Hi Catherine, OooOOoo, I want to go to Horsey Gap and see the seals! The less facilities the better (in my opinion!). I love your last photo, the concrete defence certainly did make a nice frame.


  3. October 30, 2016 / 8:33 am

    Those seals are so beautiful. Next time I am in Norfolk I will have to remember this place.

  4. October 30, 2016 / 9:15 am

    What a treat to see the seals, I’ve seen them a couple of times in Cornwall but not in these numbers.

  5. November 5, 2016 / 12:16 pm

    This looks like such a beautiful place. Sorry I am late with my comment! #MySundayPhoto

    • November 5, 2016 / 1:03 pm

      Don’t worry, I’m impressed that you are commenting with your treatment. I have everything crossed for you xxx

  6. December 13, 2018 / 1:30 pm

    Those were some interesting facts about seals that I definitely didn’t know! We have a lot of seals down at the La Jolla Cove I grew up watching! Didn’t realize so many lived in Britain! #FarawayFiles

  7. December 13, 2018 / 1:38 pm

    The last time I saw seals like that were in San Francisco. Don’t need to venture far now! #FarawayFiles

  8. December 13, 2018 / 2:02 pm

    I had no idea you could view seals there! How gorgeous, another place to add to the UK bucket list

  9. katerinaemalina
    December 13, 2018 / 2:58 pm

    I also didn’t know you could see seals here. I love Norfolk so much. Can’t wait to get back there #farawayfiles

  10. December 13, 2018 / 4:16 pm

    This looks like my kind of day out! I have never seen so many seals in the UK. We spotted them from a distance on the Holy Island of Lindisfarne a couple of years back but this looks like a better opportunity to see them close up. It looks chilly but so much fun! #FarawayFiles

  11. December 13, 2018 / 9:14 pm

    We’ve done similar days out here on the Northern California coast and I love seeing the wildlife up close and personal. Once we did have to scamper away pretty quick when some Elephant seals decided they were on the move and we were in their path. I’m surprised that dogs are allowed… #farawayfiles

  12. Anisa
    December 15, 2018 / 12:16 pm

    I have only been to Horsey Gap once and it was last May. We didn’t expect to see seals but we saw about 200! It was amazing, I definitely need to go back and I also want to do one of the boat tours. Thanks for sharing on #TheWeeklyPostcard

    • December 15, 2018 / 12:26 pm

      It is the most amazing place!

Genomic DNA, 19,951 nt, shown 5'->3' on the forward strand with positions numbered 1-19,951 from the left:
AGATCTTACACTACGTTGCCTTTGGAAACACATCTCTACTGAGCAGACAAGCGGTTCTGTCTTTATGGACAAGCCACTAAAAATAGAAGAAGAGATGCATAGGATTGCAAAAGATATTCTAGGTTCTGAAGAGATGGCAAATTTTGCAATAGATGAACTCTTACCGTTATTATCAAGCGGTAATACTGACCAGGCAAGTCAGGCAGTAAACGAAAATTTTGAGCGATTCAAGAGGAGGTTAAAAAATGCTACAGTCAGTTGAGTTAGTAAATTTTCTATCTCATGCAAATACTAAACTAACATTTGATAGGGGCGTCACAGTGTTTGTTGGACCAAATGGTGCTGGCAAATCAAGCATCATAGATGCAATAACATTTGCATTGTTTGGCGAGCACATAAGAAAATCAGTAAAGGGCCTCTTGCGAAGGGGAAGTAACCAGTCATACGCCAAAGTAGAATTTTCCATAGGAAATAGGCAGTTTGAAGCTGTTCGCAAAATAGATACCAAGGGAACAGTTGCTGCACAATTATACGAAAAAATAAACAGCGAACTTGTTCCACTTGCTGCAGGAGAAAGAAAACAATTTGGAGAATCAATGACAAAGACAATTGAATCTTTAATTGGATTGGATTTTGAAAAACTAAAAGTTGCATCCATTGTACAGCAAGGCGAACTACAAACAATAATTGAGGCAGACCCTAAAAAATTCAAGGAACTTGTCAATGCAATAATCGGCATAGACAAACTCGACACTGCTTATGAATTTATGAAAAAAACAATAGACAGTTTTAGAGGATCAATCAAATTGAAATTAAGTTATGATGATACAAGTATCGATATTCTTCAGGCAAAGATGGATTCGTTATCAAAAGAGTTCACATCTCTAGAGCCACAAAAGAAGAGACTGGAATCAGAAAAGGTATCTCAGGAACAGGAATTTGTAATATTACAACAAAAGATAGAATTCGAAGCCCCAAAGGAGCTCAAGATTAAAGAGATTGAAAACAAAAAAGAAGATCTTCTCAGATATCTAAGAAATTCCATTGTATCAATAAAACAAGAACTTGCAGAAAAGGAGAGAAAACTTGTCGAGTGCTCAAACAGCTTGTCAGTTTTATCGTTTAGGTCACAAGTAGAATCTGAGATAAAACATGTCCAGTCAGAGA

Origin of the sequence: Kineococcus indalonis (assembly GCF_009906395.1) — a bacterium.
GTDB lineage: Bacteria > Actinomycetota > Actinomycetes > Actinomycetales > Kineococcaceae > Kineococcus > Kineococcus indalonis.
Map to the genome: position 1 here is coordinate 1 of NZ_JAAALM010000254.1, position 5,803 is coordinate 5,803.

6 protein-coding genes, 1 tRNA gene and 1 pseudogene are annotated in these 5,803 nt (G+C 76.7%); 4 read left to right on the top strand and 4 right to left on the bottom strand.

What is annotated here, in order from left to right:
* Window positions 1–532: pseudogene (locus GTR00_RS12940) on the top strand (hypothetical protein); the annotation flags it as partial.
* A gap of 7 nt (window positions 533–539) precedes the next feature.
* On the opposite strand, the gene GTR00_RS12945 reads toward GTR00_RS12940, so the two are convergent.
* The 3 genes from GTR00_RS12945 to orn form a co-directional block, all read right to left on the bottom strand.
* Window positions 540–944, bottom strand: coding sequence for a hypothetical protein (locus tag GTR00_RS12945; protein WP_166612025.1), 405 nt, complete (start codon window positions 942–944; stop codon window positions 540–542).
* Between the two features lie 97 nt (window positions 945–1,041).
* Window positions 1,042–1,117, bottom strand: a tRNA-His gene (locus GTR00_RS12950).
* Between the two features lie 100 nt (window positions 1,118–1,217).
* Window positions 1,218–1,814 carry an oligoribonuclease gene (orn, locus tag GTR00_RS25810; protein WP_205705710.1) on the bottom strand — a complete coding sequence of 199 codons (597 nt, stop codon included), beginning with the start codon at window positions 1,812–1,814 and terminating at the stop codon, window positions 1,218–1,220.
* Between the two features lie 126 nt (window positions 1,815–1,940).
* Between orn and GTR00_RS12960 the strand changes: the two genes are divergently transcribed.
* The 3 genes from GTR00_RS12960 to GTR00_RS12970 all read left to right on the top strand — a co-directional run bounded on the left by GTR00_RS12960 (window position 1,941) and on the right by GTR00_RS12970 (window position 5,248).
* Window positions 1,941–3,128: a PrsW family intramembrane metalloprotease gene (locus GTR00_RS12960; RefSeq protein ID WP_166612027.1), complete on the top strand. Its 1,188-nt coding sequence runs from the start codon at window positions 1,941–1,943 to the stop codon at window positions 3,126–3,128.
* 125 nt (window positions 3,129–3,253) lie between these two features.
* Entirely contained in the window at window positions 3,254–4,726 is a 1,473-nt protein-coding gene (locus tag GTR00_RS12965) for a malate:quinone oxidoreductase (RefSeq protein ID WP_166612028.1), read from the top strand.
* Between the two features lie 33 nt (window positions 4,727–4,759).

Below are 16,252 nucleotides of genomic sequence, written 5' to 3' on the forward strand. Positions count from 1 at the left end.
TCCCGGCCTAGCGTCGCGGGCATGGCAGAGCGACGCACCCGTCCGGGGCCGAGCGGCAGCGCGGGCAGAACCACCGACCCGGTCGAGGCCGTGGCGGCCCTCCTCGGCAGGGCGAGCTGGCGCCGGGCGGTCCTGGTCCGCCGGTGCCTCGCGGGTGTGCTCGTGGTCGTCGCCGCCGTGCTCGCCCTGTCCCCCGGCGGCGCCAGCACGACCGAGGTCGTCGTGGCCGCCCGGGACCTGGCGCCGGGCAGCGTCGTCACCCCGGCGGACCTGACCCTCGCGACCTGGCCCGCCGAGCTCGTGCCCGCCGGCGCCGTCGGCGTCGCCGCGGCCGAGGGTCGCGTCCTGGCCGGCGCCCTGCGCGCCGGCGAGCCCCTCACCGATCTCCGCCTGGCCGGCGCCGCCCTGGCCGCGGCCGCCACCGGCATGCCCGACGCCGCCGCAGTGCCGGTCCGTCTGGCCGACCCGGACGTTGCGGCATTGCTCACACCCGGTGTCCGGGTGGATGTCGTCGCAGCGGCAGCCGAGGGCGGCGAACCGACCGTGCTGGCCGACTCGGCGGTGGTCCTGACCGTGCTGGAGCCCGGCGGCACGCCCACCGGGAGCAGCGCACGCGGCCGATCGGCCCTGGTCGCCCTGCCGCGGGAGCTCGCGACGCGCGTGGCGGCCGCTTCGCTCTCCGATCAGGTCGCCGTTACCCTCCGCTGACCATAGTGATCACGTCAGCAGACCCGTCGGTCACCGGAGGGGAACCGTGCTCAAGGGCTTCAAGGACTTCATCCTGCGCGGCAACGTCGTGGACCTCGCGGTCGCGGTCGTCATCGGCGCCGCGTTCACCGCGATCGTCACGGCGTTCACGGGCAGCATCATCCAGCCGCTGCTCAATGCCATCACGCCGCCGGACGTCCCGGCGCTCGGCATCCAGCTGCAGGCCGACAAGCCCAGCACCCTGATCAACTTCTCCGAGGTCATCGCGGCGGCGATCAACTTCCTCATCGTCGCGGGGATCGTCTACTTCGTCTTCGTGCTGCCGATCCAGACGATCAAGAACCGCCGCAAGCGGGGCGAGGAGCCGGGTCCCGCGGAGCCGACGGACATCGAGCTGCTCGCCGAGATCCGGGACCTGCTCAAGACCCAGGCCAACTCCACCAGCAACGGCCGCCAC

13. December 19, 2018 / 6:17 pm

    My kids love seals. I was paying particular attention to your Do’s and Don’ts section as when we were in La Jolla, CA (known for its plethora of seals) everyone was walking right up to them, and so so did we – until a seal went for my daughter and almost bit her! It was a very close call! Suffice it to say we will still seal watch, but from a distance. Ha! Thanks for linking up with #farawayfiles

  14. February 1, 2020 / 2:47 pm

    First time I hear about Horsey Gap, but the pictures are beautiful, so will definitely put this on the list. In Norfolk, we’ve previously only done seal-spotting in Hunstanton. Next time around we’re planning on doing Blakeney, but might aim to squeeze Horsey Gap in on our way back to London. πŸ™‚

    • February 1, 2020 / 5:42 pm

      All good places to see seals, you don’t need a boat at Horsey so a bit more accessible

  15. September 28, 2020 / 1:15 pm

    I swam with those seals years ago at Blakeney point, that day were super playful and playing hide and seek with me ! Looking forward to going back with the kids soon, we preferred walking to taking a boat last time so they’d better be up for walking few kilometres πŸ™‚

  16. Debbie
    November 15, 2021 / 11:44 pm

    A lovely, inspiring post. We saw the seals and had a great day out, thank you.

    I need to point out, however, that the male seals come back to mate with the mothers once they have given birth and can be quite aggressive. They aren’t the fond providers of child care that you describe.

    • November 16, 2021 / 4:03 pm

      Yes, they are aggressive in when interlopers, seal or other beasts, try to encroach